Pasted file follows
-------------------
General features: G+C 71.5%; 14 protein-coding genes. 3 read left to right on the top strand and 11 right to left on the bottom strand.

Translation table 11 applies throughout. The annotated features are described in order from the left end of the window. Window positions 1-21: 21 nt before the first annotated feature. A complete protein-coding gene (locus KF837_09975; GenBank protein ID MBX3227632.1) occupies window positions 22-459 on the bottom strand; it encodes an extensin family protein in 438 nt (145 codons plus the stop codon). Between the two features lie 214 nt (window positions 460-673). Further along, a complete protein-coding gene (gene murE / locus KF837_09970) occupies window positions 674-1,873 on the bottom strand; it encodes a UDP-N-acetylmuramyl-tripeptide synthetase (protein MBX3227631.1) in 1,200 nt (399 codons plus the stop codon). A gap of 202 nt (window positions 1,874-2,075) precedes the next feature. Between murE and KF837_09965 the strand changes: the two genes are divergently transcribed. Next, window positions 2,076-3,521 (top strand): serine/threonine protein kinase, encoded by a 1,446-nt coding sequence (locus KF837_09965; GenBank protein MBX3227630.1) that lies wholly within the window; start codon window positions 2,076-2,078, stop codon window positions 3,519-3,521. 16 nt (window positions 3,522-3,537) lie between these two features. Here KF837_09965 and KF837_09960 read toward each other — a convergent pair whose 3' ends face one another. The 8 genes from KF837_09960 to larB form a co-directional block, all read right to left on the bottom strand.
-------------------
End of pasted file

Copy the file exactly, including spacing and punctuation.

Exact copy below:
General features: G+C 71.5%; 14 protein-coding genes. 3 read left to right on the top strand and 11 right to left on the bottom strand.

Translation table 11 applies throughout. The annotated features are described in order from the left end of the window. Window positions 1-21: 21 nt before the first annotated feature. A complete protein-coding gene (locus KF837_09975; GenBank protein ID MBX3227632.1) occupies window positions 22-459 on the bottom strand; it encodes an extensin family protein in 438 nt (145 codons plus the stop codon). Between the two features lie 214 nt (window positions 460-673). Further along, a complete protein-coding gene (gene murE / locus KF837_09970) occupies window positions 674-1,873 on the bottom strand; it encodes a UDP-N-acetylmuramyl-tripeptide synthetase (protein MBX3227631.1) in 1,200 nt (399 codons plus the stop codon). A gap of 202 nt (window positions 1,874-2,075) precedes the next feature. Between murE and KF837_09965 the strand changes: the two genes are divergently transcribed. Next, window positions 2,076-3,521 (top strand): serine/threonine protein kinase, encoded by a 1,446-nt coding sequence (locus KF837_09965; GenBank protein MBX3227630.1) that lies wholly within the window; start codon window positions 2,076-2,078, stop codon window positions 3,519-3,521. 16 nt (window positions 3,522-3,537) lie between these two features. Here KF837_09965 and KF837_09960 read toward each other — a convergent pair whose 3' ends face one another. The 8 genes from KF837_09960 to larB form a co-directional block, all read right to left on the bottom strand.